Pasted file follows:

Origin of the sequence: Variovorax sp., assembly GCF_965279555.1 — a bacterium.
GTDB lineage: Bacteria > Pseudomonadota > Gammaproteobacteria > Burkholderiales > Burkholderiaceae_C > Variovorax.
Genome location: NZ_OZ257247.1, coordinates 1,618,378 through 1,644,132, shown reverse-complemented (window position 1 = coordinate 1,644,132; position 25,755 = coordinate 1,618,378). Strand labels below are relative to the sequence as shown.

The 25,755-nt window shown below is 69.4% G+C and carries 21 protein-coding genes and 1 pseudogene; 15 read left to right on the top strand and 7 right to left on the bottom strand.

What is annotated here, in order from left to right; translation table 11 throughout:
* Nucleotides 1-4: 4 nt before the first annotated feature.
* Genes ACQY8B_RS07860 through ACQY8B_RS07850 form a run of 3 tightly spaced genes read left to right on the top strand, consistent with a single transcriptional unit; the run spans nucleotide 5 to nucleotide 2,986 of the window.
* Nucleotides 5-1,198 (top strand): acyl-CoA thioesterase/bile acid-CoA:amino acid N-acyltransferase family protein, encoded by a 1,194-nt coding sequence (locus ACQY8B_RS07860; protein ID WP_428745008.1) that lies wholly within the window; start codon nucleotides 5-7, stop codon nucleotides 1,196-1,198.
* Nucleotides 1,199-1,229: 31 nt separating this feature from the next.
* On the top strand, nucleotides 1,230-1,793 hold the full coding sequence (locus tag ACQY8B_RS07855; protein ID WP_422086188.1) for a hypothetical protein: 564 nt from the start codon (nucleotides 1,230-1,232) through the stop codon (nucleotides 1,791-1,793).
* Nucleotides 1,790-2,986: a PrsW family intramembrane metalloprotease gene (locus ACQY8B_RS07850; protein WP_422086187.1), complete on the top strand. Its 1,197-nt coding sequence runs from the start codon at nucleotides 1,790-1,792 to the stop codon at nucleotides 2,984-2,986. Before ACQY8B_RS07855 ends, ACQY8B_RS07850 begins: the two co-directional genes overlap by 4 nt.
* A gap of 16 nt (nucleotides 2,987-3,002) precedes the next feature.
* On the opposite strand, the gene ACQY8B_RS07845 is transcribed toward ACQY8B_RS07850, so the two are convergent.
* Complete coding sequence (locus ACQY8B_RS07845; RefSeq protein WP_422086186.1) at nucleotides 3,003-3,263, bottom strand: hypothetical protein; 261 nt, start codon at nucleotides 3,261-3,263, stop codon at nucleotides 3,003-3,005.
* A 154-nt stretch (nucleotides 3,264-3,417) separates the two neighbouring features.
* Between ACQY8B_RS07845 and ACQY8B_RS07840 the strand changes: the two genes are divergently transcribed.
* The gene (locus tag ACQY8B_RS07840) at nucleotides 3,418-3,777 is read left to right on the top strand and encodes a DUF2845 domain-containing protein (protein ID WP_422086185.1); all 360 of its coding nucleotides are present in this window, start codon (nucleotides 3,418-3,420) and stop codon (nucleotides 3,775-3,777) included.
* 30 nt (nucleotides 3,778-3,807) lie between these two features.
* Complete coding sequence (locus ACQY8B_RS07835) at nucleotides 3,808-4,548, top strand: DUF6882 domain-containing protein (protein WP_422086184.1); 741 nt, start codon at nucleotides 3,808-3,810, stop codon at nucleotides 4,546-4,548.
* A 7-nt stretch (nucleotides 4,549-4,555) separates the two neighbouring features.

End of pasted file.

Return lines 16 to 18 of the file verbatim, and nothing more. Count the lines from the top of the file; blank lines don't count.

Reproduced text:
* Between ACQY8B_RS07845 and ACQY8B_RS07840 the strand changes: the two genes are divergently transcribed.
* The gene (locus tag ACQY8B_RS07840) at nucleotides 3,418-3,777 is read left to right on the top strand and encodes a DUF2845 domain-containing protein (protein ID WP_422086185.1); all 360 of its coding nucleotides are present in this window, start codon (nucleotides 3,418-3,420) and stop codon (nucleotides 3,775-3,777) included.
* 30 nt (nucleotides 3,778-3,807) lie between these two features.